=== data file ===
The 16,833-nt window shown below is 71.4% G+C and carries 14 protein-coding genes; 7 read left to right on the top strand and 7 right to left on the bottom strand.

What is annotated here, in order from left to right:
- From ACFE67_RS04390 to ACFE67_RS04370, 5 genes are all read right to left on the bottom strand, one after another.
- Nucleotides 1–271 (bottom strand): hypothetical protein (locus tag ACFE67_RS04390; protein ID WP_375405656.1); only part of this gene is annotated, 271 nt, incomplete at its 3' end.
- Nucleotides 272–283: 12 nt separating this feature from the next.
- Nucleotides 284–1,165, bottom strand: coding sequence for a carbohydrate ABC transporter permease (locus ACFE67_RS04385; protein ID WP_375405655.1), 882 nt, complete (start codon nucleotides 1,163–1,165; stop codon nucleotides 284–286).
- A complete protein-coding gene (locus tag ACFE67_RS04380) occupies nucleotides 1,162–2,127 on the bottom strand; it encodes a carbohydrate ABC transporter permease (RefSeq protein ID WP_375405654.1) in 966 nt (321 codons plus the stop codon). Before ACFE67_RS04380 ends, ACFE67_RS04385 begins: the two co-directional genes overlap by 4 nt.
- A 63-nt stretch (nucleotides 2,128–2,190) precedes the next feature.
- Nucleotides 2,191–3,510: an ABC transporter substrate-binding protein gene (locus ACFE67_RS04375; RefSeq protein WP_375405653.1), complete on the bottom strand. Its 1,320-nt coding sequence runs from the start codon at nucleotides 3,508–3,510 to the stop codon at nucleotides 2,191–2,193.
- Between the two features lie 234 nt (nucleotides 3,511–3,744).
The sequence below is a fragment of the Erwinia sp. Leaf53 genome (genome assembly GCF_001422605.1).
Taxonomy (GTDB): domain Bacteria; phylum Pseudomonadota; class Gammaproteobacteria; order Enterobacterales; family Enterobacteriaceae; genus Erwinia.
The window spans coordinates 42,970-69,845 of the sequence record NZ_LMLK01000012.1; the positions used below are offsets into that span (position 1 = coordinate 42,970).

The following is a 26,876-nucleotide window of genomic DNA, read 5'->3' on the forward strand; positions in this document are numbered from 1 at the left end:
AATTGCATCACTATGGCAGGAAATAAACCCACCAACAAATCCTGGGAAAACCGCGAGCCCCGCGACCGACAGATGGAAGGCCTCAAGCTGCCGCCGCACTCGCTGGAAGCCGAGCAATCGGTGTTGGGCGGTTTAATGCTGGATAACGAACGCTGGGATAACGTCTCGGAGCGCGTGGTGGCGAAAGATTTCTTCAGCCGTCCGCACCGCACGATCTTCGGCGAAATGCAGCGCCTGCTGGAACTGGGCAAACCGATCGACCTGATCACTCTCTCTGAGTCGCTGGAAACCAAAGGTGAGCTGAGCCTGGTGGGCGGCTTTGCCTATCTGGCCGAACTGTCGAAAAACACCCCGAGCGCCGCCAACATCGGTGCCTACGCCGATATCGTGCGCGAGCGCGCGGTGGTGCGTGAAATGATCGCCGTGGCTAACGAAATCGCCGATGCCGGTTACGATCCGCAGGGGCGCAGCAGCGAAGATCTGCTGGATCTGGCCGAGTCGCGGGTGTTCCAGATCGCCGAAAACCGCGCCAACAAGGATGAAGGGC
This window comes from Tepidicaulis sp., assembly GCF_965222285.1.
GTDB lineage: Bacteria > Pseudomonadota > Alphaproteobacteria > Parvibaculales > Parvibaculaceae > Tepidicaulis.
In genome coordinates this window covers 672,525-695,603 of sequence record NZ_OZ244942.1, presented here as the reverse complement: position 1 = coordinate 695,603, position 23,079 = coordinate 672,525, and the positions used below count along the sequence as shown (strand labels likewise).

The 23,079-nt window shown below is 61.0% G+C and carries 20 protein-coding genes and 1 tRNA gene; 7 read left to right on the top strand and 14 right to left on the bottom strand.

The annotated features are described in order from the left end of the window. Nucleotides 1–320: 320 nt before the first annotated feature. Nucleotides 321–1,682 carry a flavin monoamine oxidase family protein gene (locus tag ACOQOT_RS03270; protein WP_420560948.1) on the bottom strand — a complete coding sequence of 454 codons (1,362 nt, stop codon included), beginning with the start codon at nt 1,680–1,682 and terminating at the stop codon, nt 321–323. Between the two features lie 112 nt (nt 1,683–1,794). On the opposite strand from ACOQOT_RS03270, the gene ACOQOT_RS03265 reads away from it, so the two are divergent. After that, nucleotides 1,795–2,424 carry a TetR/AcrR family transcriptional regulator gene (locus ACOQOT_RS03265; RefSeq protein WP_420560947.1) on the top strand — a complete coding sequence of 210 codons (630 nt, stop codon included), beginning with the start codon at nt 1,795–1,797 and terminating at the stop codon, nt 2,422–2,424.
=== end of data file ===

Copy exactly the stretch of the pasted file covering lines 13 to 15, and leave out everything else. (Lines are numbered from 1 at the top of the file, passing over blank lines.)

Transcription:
The window spans coordinates 42,970-69,845 of the sequence record NZ_LMLK01000012.1; the positions used below are offsets into that span (position 1 = coordinate 42,970).

The following is a 26,876-nucleotide window of genomic DNA, read 5'->3' on the forward strand; positions in this document are numbered from 1 at the left end:
AATTGCATCACTATGGCAGGAAATAAACCCACCAACAAATCCTGGGAAAACCGCGAGCCCCGCGACCGACAGATGGAAGGCCTCAAGCTGCCGCCGCACTCGCTGGAAGCCGAGCAATCGGTGTTGGGCGGTTTAATGCTGGATAACGAACGCTGGGATAACGTCTCGGAGCGCGTGGTGGCGAAAGATTTCTTCAGCCGTCCGCACCGCACGATCTTCGGCGAAATGCAGCGCCTGCTGGAACTGGGCAAACCGATCGACCTGATCACTCTCTCTGAGTCGCTGGAAACCAAAGGTGAGCTGAGCCTGGTGGGCGGCTTTGCCTATCTGGCCGAACTGTCGAAAAACACCCCGAGCGCCGCCAACATCGGTGCCTACGCCGATATCGTGCGCGAGCGCGCGGTGGTGCGTGAAATGATCGCCGTGGCTAACGAAATCGCCGATGCCGGTTACGATCCGCAGGGGCGCAGCAGCGAAGATCTGCTGGATCTGGCCGAGTCGCGGGTGTTCCAGATCGCCGAAAACCGCGCCAACAAGGATGAAGGGC